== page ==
People are wondering why they’re not earning a lot of interest right now on their interest bearing checking accounts. That’s because CD rates started dropping in 2020 when the Fed lowered the federal funds rate down to 0.00-.25% in response to coronavirus.
In 2021 rates probably won’t go down too drastically but they should continue to stay low for a while as the Fed continues to hold the federal funds rate down.
For example, in 2019 the average one-year CD was paying .70%. Right now, a one-year CD is averaging .20%.
Especially with rates this low, we advise people with an average risk tolerance, to use CDs only as a place to put money that you need back sometime over the next few months.
The idea would be to have your money in a safe place where you know you’ll get it all back at maturity when you need the money.
Because the CD is insured by the federal government through the Federal Deposit Insurance Corporation and also because the CD doesn’t fluctuate, you know that under any kind of adverse economic circumstances, all the money will be returned at maturity.
For example, you could put the money in a CD to earn more interest than a checking account for the next six months, with the idea that at maturity you’re going to use the funds for a down payment for a house.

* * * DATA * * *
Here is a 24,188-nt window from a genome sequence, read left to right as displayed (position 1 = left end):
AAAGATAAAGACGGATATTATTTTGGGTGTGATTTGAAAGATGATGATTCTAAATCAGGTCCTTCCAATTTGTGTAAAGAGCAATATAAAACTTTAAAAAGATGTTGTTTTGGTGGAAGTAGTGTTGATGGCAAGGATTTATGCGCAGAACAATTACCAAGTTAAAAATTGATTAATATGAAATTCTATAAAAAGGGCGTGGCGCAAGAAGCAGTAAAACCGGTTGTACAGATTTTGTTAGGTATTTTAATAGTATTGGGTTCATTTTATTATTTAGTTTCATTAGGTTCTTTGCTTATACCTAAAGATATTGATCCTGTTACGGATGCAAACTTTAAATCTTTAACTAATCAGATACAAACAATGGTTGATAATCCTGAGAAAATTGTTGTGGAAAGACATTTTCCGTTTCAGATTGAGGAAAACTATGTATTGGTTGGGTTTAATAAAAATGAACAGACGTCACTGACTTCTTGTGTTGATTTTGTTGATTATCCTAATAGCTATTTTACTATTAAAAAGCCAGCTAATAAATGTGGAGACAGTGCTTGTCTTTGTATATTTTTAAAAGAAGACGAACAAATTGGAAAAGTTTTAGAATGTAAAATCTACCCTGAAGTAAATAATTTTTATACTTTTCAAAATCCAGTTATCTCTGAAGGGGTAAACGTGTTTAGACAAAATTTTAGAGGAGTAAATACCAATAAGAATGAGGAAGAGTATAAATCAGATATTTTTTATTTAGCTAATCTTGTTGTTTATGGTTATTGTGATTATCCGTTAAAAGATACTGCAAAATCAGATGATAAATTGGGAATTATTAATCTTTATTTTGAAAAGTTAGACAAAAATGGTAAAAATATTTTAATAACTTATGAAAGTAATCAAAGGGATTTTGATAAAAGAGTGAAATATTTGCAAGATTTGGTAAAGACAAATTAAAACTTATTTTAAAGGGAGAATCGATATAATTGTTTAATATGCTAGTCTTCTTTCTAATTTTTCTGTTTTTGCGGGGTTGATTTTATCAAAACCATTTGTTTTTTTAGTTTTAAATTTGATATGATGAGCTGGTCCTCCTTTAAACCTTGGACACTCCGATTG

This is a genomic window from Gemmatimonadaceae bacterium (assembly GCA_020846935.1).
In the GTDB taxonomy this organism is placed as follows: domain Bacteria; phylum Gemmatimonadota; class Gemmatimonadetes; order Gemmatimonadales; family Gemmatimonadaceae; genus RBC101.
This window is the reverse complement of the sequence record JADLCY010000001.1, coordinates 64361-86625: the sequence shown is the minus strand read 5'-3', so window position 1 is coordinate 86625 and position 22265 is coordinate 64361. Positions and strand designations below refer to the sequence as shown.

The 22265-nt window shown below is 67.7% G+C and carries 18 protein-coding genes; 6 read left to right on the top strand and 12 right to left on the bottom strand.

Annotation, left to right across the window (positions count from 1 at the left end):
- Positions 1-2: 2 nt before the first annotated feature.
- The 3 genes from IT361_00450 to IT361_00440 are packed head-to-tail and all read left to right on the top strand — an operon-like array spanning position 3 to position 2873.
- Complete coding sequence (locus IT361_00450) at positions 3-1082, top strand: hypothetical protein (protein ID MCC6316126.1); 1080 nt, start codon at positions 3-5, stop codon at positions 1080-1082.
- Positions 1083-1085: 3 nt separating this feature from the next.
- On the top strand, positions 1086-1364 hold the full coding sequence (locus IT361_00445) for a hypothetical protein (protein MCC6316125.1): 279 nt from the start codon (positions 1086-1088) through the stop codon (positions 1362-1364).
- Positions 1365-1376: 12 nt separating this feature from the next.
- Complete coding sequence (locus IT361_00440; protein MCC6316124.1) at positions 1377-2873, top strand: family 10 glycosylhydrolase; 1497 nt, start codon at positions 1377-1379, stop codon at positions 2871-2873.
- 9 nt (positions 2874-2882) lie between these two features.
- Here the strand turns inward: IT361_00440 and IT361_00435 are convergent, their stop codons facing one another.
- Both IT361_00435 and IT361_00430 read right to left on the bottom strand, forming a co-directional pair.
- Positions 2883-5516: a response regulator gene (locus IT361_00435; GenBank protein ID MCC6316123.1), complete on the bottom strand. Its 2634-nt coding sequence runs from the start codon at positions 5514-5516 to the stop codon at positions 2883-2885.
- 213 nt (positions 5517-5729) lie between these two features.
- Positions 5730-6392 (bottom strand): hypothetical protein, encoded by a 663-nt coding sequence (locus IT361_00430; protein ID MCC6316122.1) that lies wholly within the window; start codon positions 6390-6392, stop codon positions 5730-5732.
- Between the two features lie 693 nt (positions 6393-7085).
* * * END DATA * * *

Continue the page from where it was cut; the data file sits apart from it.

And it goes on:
Having said that, in our view it’s really a bad idea for an investor with average risk tolerance to put money in a CD that they’re not going to touch for a few years or money they want to use for retirement income.
First, if you don’t need the money for a few years a little fluctuation on a conservative stock and bond portfolio will rarely result in losing money and will usually cause your money to grow much faster than it will in low paying CDs.
And of course, in our Advance & Protect models, the chances of losing money are much less than a typical Buy & Hold model because of our 3 buy/sell signals that have a great track record of reducing stock before severe market downturns.
As far as using the interest on CDs for retirement income, it is so low that after inflation and taxes, the investor is usually losing money and most likely the CD will not provide enough retirement income to meet essential needs.
You’d be far better off with a model like ours where you can take much higher income while maintaining a high degree of safety.
For the money you do need to leave in cash, are there alternatives to CDs in 2021? The answer is yes.
For example, there are some fixed annuities with the same average maturity as a CD that may pay a little better interest. While they’re not FDIC insured, if you stick with large reputable insurance companies they’re generally considered very safe.
Also, there are some higher paying money market mutual funds offered by well-established companies like Charles Schwab, that while not always FDIC, are considered very safe and will often pay a higher rate of interest.